Of course racism in Israel is nothing new. While political Zionism was one response to the horrific anti-Semitism that dominated the European landscape in the nineteenth and twentieth centuries, hatred that tragically resulted in the deaths of millions of Jews during World War II, the Zionist project was ultimately established in a land that was already populated by humans, thus a racist logic was necessary to justify the killing of Palestinians, dispossessing them of their lands, and ethnically cleansing their presence.

And this fear and hatred that fuelled the Zionist settler colonial project was not only directed at Palestinian Christians and Muslims, but also towards the Arab Jews who emigrated to Israel either by choice or political necessity after the realisation of the Zionist project violently dislocated their identities: no longer trusted in their own Arab communities, and yet unwanted by the state that claims to be the homeland for Jews.

During the 1950s, Arab Jews who immigrated to Israel were treated inhumanely in comparison to European Jews, even held in camps constructed by the Zionists, which is quite shocking considering the experience of European Jews only one decade earlier.

In “Sephardim in Israel: Zionism from the standpoint of its Jewish victims”, Ella Shohat, an American scholar of Iraqi Jewish descent, explains that many children of Arab Jews died as a result of their difficult migration to Israel, quoting one doctor as saying: “I can’t understand why in all the European countries the immigrants are provided with clothes while the North African immigrants are provided with nothing.” The tough journey for Arab Jews coming from Yemen and their experiences in the camps also led to mass deaths and chronic illnesses, leading one Zionist to conclude that, “there is no need to fear the arrival of large numbers of chronically ill, as they have to walk by foot for about two weeks. The gravely ill will not be able to walk.”

Once Arab Jews did finally arrive in Israel, the ethnic discrimination continued. According to Shohat, some reports suggest that doctors, nurses and social workers trafficked thousands of Arab Jewish babies for adoption to European Jews in the USA and in Israel, “while telling natural parents that the children had died.”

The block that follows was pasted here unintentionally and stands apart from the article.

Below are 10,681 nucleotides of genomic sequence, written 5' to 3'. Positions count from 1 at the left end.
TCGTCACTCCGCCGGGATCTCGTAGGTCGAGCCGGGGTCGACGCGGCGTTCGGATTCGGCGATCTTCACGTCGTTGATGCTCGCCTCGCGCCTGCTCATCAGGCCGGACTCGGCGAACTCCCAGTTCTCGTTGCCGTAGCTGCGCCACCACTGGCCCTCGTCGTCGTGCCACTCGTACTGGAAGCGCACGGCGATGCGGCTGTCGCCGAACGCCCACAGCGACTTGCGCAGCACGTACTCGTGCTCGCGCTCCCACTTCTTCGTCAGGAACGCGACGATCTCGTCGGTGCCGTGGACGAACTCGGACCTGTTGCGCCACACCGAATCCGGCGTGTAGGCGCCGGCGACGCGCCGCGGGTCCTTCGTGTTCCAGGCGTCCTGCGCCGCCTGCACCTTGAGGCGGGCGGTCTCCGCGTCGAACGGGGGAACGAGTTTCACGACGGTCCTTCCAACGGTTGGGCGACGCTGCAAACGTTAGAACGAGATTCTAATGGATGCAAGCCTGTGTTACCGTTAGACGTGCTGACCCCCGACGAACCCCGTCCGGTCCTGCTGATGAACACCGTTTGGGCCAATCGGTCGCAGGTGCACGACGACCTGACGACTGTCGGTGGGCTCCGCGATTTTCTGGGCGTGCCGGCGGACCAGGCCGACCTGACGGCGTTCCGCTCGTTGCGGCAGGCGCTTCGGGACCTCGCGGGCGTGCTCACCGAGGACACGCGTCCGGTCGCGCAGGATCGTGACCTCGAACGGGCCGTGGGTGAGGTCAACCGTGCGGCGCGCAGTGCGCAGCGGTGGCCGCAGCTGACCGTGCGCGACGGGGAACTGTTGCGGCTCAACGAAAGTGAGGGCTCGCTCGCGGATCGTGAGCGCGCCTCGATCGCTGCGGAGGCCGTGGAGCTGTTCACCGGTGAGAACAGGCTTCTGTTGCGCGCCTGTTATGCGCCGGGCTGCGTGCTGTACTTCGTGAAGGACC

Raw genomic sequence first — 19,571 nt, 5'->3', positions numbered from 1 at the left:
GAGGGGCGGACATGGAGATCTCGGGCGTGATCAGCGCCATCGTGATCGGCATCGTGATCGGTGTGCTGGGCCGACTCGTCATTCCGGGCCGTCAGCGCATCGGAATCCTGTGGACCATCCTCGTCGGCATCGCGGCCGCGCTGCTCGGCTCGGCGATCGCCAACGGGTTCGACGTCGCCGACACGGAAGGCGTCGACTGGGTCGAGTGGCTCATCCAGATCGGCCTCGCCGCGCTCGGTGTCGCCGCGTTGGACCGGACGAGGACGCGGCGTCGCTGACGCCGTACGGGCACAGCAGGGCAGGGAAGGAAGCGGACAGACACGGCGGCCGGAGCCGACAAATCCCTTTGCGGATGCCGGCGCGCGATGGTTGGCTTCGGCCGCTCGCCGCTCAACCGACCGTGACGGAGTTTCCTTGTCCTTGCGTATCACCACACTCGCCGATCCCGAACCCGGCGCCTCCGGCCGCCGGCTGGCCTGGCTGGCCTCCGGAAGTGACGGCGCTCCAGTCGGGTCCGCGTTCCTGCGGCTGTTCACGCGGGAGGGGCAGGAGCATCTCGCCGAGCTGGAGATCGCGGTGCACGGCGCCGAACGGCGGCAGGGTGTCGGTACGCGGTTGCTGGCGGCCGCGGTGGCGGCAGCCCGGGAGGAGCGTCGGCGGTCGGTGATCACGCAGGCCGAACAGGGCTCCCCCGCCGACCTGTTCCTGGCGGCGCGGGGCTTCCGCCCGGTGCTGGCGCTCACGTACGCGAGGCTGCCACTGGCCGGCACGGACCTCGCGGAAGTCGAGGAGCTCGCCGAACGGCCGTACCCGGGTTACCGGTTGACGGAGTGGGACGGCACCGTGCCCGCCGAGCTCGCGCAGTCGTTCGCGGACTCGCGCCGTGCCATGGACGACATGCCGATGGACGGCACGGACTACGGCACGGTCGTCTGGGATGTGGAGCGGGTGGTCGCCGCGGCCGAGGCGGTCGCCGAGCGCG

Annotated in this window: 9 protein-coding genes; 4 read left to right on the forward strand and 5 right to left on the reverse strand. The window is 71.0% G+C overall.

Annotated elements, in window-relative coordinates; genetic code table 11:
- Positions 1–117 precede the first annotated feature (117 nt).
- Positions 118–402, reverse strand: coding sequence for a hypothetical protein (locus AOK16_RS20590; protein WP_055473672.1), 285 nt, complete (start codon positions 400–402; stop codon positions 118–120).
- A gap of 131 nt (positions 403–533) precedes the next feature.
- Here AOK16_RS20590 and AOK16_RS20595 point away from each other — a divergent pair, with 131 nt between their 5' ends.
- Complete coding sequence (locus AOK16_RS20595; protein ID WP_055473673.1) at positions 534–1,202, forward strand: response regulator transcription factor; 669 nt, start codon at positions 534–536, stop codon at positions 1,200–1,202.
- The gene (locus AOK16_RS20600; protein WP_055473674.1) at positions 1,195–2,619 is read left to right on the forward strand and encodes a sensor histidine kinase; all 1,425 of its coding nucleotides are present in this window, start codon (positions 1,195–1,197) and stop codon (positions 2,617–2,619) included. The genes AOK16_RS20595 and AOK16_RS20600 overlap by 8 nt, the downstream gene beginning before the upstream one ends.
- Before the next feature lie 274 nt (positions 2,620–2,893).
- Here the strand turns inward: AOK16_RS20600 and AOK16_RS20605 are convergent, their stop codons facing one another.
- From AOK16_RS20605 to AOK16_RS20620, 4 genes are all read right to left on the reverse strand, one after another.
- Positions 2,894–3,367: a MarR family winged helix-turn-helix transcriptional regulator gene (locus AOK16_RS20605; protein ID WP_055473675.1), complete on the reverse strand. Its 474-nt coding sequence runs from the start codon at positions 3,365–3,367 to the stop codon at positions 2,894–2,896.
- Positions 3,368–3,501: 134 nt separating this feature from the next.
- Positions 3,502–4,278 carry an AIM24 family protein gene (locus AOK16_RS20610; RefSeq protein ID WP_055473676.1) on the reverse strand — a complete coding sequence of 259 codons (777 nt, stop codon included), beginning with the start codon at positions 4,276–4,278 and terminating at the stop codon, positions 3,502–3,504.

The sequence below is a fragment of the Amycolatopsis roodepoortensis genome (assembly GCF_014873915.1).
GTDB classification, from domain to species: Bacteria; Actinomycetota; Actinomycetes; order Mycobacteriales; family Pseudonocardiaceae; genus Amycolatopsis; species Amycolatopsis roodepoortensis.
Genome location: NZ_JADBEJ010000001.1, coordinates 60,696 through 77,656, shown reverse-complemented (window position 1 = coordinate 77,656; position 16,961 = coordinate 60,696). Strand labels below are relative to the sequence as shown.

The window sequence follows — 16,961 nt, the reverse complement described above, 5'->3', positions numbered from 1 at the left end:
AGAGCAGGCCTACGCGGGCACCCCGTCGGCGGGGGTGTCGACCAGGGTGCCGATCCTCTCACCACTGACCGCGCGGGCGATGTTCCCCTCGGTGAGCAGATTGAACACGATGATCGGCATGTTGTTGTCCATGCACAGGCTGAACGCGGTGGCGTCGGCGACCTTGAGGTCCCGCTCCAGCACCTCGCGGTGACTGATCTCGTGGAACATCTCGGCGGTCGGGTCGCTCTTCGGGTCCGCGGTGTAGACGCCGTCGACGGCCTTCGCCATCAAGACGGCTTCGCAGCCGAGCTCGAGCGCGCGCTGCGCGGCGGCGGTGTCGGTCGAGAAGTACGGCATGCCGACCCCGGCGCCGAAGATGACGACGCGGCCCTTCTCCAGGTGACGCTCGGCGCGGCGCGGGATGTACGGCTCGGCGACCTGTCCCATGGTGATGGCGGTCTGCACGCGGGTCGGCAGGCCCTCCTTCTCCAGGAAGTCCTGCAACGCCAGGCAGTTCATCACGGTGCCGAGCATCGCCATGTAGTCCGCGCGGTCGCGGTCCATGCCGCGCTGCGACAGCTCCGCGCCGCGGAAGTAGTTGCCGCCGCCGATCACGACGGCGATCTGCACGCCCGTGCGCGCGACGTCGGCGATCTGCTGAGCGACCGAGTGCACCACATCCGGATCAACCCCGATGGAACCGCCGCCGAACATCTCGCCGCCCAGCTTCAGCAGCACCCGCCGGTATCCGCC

Recalling her own family’s experience in “Coming to America: Reflections on hair and memory loss”, Shohat recalls that “In Israel we were called ‘dirty Iraqis’. I can still hear the Hebrew words ‘Erakit Masrihi!’ (‘Stinky Iraqi’) shouted at me by a blonde boy whose relatives in Europe were themselves turned into ‘sabonim’ – soaps – by the Nazis.”

Shohat also describes how “Iraqi, Yemeni, and Moroccan refugees in the 1950s were welcomed to Israel with white DDT dust, to cleanse them, as the official Euro-Israeli discourse suggested, of their ‘tropical diseases’. In the transient camps, their hair was shaved off, to rid them of lice. Children, some of them healthy, were suspected of ringworm, and were treated with massive doses of radiation. You could tell those who were treated by the wraps covering their heads, covering the shame of hair loss.” Some of these children again suffered hair loss many decades later after undergoing radiation treatment for the cancerous brain tumours that were caused by the original chemical cleansing.

Once “cleansed” of their Arab and African identities, Arab Jews were settled in “remote villages, agricultural settlements, and city neighbourhoods,” often in crowded conditions because the Zionist authorities deemed them to be “accustomed” to such living standards. The new Israeli immigrants were subsequently marginalised by the state in terms of social services. Today this ethnic segregation continues with many Arab Jews residing in the southern regions while wealthier European Jews live in the north.

A documentary series that aired on Israeli television this past summer illustrates how racism against Arab Jews is still prevalent across Israeli society. Called “True face: The ethnic demon,” the series highlighted some shocking statistics. While Arab Jews make up more than half of the Israeli Jewish population, they comprise only one out of every four students and just nine per cent of senior faculty. And while around 90 per cent of senior judges are European Jews, most prisoners are Arab Jews. The media is also dominated by European Jews. The journalist who created the series, Amnon Levy, who is of Syrian origin himself, suggests that the only way for Arab Jews to “make it” in Israel today is to marry a European Jew and to sacrifice his or her culture.

So considering that racism in Israel targets not only Arab Jews, Christians and Muslims, but also African Jews and asylum seekers, as well as any Israeli who supports them, it is quite obvious that Israelis are the ones who have a hatred problem that prevents any lasting peace. And Israelis do know this, which is why they will continue making vehement public statements about their peacefulness, openness and tolerance, all the while standing behind their tanks, checkpoints and apartheid walls.